Famous both for her self-created ‘Spider Dance’, as well as being the inspiration for the expression, ‘Whatever Lola wants, Lola gets.’ Barry Manilow’s 1978 smash hit “Copacabana” tells the story of: ‘Lola, she was a showgirl, with yellow feathers in her hair and a dress cut down to there”. Girlfriend of bartender Tony at the Copacabana, Lola was a character thought up by Manilow, although he could have certainly found lyrical inspiration in the stranger-than-fiction biography of Lola Montez.
Born Marie Dolores Eliza Rosanna Gilbert, known by the stage name Lola Montez, she was a dancer and actress who became famous as a ‘Spanish dancer’, courtesan, and mistress of King Ludwig I of Bavaria. She was the first woman to be photographed smoking a cigarette.
Lola’s mother, Eliza(beth) Oliver was the child of Charles Silver Oliver, a former High Sheriff of Cork and member of Parliament for Kilmallock, Co Limerick and their residence was Castle Oliver. In December 1818, Ensign Edward Gilbert met Eliza Oliver when he arrived with the 25th Regiment. They were married on 29 April 1820, and Lola was born the following February, refuting persistent rumours that her mother was pregnant with her at the time of the wedding. The young family made their residence at King House in Boyle, Co Roscommon, until early 1823, when they journeyed to Liverpool, thence departing for India on 14 March.
As with many other aspects of her life, discrepant reports of the birth of Eliza Gilbert have been published. For many years, it was accepted that she was born in the city of Limerick, as she herself claimed, possibly on 23 June 1818; this year was graven on her headstone. However, when her baptismal certificate came to light in the late 1990s, it was established that Eliza Rosanna Gilbert was actually born in Grange, Co Sligo, on 17 February 1821. She was baptised at St Peter’s Church in Liverpool on 16 February 1823, while her family was en route to her father’s post in India. Shortly after their arrival in India, Edward Gilbert died of cholera.
Montez spent much of her girlhood in India but was educated in Scotland and England. At age 19, she eloped with Lt Thomas James; the couple separated five years later, and in 1843 Gilbert launched a career as a dancer. Her London debut at Her Majesty’s Theatre, billed as ‘Donna Lola Montez, the Spanish dancer’ was disrupted when she was recognised as Mrs. James. The fiasco would probably have ended the career of anyone less beautiful and determined, but Montez received additional dancing engagements throughout Europe. During her travels she reputedly formed liaisons with Franz Liszt and Alexandre Dumas, among many others.
Late in 1846 Montez danced in Munich, and King Ludwig I of Bavaria was so struck by her beauty, he made her Countess of Landsfeld, and offered her a castle. Under Montez’s influence (the cabinet became known as the ‘Lolaministerium’), Louis inaugurated liberal and anti-Jesuit governmental policies, but his infatuation with her helped to bring about the collapse of his regime in the revolution of 1848. In March of that year Louis abdicated in favour of his son. Montez proceeded to the United States via Switzerland, France and London, returning to her work as an entertainer and lecturer.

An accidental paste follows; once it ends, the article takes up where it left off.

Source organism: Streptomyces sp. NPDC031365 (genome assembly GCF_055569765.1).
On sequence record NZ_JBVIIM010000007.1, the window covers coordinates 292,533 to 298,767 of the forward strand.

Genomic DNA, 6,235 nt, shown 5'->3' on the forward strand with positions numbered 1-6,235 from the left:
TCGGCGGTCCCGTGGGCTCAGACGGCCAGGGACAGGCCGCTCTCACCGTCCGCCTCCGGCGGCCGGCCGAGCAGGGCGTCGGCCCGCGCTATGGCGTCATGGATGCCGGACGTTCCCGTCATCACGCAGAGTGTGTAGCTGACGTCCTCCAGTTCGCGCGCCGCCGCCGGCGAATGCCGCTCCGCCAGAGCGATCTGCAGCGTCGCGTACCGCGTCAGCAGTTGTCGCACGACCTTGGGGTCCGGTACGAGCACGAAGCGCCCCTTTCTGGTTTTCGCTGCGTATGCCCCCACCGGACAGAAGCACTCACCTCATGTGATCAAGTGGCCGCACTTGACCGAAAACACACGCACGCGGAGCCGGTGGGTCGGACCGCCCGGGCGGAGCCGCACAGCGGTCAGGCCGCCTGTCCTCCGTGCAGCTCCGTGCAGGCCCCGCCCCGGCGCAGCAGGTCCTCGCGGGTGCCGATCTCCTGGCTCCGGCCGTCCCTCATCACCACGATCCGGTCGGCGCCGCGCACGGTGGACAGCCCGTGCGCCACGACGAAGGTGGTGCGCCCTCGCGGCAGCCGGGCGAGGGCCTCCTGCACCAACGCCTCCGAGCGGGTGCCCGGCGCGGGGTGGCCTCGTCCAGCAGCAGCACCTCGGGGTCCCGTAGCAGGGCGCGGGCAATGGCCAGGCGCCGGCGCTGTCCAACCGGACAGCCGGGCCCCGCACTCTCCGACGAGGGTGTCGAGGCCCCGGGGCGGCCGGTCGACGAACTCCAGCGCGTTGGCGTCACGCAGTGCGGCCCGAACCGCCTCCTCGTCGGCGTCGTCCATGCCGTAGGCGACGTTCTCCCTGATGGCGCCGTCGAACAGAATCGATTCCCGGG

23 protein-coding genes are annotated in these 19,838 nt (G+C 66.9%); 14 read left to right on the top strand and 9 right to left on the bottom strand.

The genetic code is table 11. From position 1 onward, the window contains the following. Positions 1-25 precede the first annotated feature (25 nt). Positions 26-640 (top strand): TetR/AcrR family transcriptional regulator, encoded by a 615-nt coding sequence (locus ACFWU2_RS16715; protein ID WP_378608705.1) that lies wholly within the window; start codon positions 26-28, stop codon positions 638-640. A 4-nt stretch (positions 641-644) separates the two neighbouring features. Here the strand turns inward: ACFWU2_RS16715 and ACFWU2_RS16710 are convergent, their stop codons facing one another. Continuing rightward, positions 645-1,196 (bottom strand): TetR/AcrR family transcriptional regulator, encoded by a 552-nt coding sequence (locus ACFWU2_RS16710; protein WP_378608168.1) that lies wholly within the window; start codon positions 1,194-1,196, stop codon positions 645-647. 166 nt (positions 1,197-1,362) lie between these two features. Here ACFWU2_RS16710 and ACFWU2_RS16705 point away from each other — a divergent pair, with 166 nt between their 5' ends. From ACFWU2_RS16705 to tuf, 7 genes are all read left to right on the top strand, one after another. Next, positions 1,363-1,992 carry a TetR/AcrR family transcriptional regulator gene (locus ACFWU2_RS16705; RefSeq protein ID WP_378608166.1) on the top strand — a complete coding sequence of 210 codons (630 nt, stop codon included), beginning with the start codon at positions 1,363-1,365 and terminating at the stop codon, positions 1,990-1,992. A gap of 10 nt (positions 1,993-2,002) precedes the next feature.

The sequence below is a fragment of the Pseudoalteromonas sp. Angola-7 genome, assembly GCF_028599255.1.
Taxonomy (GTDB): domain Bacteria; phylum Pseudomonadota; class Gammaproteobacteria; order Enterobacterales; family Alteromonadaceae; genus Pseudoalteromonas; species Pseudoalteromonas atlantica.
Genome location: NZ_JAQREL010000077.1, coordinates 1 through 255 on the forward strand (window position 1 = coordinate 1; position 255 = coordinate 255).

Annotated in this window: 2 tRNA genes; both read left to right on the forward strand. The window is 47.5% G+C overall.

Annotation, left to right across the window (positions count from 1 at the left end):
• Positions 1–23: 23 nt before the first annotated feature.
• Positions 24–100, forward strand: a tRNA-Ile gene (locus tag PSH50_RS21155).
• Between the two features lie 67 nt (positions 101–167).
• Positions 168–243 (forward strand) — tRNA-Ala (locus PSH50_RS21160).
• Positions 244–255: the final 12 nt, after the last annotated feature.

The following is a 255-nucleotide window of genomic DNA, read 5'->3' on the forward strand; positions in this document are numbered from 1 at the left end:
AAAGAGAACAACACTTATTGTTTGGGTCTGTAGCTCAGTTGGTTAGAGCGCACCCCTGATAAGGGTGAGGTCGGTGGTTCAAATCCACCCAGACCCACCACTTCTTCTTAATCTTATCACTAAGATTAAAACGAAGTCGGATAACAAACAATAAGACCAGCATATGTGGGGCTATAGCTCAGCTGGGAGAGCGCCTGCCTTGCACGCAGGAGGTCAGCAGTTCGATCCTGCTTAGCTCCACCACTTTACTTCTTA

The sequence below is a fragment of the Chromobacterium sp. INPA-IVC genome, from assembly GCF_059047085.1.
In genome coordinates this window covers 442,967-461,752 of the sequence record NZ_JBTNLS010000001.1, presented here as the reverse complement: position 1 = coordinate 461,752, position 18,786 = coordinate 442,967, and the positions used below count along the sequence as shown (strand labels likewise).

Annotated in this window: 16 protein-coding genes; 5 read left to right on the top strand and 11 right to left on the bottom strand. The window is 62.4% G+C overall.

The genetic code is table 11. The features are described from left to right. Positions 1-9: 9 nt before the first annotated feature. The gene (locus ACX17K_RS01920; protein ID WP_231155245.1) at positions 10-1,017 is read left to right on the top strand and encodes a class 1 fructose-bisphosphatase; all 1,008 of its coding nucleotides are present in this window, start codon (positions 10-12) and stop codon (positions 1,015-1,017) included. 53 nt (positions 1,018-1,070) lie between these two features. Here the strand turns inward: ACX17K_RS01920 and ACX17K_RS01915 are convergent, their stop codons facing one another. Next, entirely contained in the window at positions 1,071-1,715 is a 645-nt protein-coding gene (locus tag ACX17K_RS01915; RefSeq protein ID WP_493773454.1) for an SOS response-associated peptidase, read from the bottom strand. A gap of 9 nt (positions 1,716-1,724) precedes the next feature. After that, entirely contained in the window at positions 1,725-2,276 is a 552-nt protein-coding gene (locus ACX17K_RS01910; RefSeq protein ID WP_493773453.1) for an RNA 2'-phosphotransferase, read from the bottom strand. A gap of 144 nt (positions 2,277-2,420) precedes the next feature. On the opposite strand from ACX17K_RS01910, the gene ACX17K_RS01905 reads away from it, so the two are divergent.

From 1851 to 1853 Montez performed in the United States. Her third marriage, to Patrick P. Hull of San Francisco in 1853, ended in divorce. Montez settled in New York City after an unsuccessful tour of Australia (1855–56) and gathered a following as a lecturer on such topics as fashion, gallantry, and beautiful women.
Montez published Anecdotes of Love; Being a True Account of the Most Remarkable Events Connected with the History of Love; in All Ages and among All Nations (1858), The Arts of Beauty, or, Secrets of a Lady’s Toilet with Hints to Gentlemen on the Art of Fascination (1858), and Lectures of Lola Montez, Including Her Autobiography (1858). The international notoriety of her heyday persisted long after her death and inspired numerous literary and balletic allusions.
On 30 June 1860, Montez suffered a stroke and was partially paralysed for some time. In mid-December she had recovered enough to walk with a slight limp and went out for a stroll in the cold weather. She contracted pneumonia, lingering, before dying a month short of her fortieth birthday on 17 February 1861. She is buried in Green-Wood Cemetery in Brooklyn, New York, where her tombstone states: “Mrs. Eliza Gilbert / Died 17 January 1861”
Her two children, one of whom ran a lamp shade store in California, declined to claim the body. Both were ‘constrained by the pressures of business’ the first one said, and the second was in jail.